Jordan Hicks spoke with NBA hopefuls Trey Lewis and Isaiah Cousins about their current games, playing in the G League and more.
The Utah Jazz currently have three players out due to injury – all three point guards, coincidentally – so one might say they are a little shorthanded. Because of this, both of their two-way players – Tyler Cavanaugh and Naz Mitrou-Long – have been called up to travel with the team. Unfortunately for Utah’s G League affiliate, the Salt Lake City Stars, they are left short-handed.
Add this to the fact that their first overall draft pick – and arguably their most important player, Willie Reed – is done for the season.
Things like this aren’t uncommon for the G League. In essence, that is primarily why it is there. As a developmental league for the NBA, it is used to both groom young talent, as well as have players readily available when needed (for teams lucky enough to have a program in their area).
In recent years, the SLC Stars have helped groom current Jazz rotation players Georges Niang and Royce O’Neale.
In a league that is growing more and more competitive with every game, every advantage a team can get is clearly a plus. Therefore, having the Stars so close has definitely been a huge positive for the Jazz.
Because a couple of heavy contributors are missing games, guys who are typically important role-players need to step up and be the key guys for the team.
Basketball Insiders had the chance to catch up with two of their young guards – Isaiah Cousins and Trey Lewis – after a recent home loss to fellow G League team the Stockton Kings (affiliate to the Sacramento Kings). In a close game where the Stars were slightly outmatched, these players stepped up in a big way and almost led the Stars to an unlikely come-from-behind victory.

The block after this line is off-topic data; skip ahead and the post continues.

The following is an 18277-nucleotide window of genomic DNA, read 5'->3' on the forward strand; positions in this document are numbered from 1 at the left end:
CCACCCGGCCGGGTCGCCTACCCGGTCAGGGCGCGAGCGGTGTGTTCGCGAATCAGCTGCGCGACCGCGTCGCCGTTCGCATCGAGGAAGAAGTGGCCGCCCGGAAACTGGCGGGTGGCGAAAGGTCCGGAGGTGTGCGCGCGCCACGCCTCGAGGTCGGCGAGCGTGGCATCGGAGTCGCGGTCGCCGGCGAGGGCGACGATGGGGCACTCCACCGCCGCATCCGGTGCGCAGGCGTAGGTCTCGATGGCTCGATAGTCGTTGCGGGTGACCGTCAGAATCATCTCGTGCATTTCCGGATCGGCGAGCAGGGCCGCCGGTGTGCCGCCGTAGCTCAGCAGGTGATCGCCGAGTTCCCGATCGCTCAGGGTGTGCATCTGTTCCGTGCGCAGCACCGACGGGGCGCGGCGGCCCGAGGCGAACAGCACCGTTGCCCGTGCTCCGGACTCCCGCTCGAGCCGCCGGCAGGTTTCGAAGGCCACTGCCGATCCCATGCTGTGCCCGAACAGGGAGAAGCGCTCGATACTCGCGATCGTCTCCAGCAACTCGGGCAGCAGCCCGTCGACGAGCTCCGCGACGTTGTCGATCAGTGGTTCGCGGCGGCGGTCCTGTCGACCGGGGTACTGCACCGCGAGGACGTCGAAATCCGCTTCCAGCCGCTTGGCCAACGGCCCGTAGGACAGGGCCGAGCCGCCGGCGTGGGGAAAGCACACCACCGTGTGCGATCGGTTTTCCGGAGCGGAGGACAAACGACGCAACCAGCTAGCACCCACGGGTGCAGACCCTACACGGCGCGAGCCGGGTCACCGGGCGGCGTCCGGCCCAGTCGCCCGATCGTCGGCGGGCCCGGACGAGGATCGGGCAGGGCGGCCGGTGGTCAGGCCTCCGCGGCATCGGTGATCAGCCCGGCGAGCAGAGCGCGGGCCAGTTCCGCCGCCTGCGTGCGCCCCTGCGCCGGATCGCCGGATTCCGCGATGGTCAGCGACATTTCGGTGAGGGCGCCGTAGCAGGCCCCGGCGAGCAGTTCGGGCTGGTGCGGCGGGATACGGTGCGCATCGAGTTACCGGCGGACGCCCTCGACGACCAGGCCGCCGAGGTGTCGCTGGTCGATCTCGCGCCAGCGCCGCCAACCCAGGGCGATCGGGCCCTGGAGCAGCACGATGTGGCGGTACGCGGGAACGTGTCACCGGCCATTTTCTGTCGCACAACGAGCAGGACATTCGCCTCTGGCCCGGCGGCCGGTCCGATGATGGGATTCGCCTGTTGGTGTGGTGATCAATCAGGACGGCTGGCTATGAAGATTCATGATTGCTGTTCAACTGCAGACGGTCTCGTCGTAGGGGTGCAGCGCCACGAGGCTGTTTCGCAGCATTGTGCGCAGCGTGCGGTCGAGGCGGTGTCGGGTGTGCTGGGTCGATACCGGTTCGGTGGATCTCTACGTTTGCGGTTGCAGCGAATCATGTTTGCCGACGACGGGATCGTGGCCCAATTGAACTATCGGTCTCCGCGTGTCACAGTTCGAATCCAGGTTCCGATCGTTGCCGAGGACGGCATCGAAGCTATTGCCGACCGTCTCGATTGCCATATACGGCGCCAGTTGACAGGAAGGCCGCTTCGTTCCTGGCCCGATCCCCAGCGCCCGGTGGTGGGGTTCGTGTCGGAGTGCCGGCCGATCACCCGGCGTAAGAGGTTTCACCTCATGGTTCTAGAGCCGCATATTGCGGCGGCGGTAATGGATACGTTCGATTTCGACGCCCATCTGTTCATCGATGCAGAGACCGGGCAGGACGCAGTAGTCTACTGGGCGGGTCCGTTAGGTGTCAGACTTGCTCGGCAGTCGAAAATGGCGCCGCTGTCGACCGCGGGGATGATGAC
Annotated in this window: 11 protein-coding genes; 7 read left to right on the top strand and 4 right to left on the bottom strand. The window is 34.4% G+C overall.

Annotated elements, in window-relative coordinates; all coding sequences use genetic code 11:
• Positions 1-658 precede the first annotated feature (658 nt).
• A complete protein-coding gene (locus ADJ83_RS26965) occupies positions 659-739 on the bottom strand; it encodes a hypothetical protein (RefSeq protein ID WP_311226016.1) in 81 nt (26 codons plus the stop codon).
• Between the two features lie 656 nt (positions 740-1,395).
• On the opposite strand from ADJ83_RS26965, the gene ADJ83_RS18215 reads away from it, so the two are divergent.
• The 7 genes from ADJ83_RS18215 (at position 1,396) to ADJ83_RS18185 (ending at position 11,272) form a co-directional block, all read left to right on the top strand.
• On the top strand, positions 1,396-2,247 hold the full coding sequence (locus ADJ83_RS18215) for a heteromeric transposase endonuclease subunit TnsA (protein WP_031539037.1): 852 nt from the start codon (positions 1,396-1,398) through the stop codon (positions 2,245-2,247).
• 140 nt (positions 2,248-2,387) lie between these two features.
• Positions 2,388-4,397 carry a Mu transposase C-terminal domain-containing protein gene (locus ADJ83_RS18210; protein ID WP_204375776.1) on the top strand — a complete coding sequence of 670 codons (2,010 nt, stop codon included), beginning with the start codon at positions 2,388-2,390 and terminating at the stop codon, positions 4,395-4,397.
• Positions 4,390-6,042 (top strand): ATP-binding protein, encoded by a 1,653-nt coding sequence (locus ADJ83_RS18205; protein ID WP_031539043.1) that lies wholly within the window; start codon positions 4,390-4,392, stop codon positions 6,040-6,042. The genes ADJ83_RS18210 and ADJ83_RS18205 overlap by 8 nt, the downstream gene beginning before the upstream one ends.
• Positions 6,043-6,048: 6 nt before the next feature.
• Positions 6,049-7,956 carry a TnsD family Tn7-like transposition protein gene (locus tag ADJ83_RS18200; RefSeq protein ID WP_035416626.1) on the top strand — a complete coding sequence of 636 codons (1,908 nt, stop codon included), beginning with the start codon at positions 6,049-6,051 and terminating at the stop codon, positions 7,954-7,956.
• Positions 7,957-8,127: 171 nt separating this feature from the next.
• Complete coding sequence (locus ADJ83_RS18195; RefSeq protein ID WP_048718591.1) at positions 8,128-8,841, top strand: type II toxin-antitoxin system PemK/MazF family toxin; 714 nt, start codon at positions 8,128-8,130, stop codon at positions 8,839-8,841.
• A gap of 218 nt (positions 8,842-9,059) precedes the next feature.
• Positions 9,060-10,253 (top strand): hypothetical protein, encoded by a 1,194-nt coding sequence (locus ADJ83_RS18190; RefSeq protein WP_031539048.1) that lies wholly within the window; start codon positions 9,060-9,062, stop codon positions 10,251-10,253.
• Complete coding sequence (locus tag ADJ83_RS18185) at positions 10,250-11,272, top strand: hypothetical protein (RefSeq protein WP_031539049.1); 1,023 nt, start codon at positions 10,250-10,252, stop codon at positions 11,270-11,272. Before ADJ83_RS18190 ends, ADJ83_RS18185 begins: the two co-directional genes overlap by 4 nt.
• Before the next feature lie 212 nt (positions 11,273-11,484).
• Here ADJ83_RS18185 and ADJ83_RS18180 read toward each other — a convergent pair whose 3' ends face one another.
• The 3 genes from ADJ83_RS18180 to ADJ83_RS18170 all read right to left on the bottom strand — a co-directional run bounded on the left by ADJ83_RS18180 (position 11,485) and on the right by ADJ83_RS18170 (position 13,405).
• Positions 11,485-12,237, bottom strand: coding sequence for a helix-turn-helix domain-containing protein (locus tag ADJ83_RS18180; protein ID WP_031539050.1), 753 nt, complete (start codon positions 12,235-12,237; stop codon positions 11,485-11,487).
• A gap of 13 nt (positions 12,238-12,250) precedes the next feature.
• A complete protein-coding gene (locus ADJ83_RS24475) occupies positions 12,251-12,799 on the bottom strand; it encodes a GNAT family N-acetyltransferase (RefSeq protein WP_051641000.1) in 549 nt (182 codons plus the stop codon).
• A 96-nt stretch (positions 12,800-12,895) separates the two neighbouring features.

Isaiah Cousins is having a career year with the Stars. His third year in the G League – and second with the Stars – Cousins is averaging 12.7 points, 6.4 assists and 4.6 rebounds a night. He’s currently second in the league in assist to turnover ratio at 3.27.
“Making the right reads and [not trying] to force anything,” Cousins told Basketball Insiders. “Whatever the scouting report is, each team has a different defensive scheme each game, so I look at the scouting report and see what they are going to do.”
Isaiah alluded to the fact that preparation is what helps him take care of the ball so well. In a league where taking care of the ball is essential to winning games, solid point guard play is a must. Cousins’ development in that area goes hand-in-hand with his ability to someday make an NBA roster.
“This is my third year in the G League so I’m experiencing and understanding the game now,” Cousins said.
When asked what position Cousins sees himself playing in the NBA, he noted his versatility.
“I think I’m a point guard, but I can play multiple positions and I can guard multiple positions,” Cousins said. “I do a little bit on-ball and off-ball. Basically, wherever a job is open, I’ll take it.”
Trey Lewis has been instrumental to the Stars’ winning record coming off the bench. Averaging 11.6 points and 2.3 assists, the team relies on his scoring and playmaking abilities to pull-ahead.
Although he isn’t in the starting lineup, Lewis finds himself closing out many games, thanks in part to his clutch shotmaking. Just over two weeks ago Lewis hit a big, go-ahead three-pointer with just seconds left to seal a home win. On the season – in which Lewis has only participated in 13 games due to an early-season ankle injury – Trey has already dropped 20+ points on four occasions.
Lewis played for a handful of teams during his collegiate years, ultimately ending up on Louisville with current Jazz star Donovan Mitchell. Lewis and Mitchell are now playing basketball for the same organization and living in the same city. “[Mitchell] is somebody who I talk to on a daily basis. We push each other, we motivate each other, and we support each other so it’s been great.”
Lewis garnered the essential skill of shooting the deep ball in college. While playing for Cleveland State in the Horizon League, he led the conference in threes made, knocking them in at a 42.3 percent rate.
After playing overseas in Germany for two seasons where he was a two-time All-Star in the BBL, Germany’s top basketball league, Lewis came back to the states.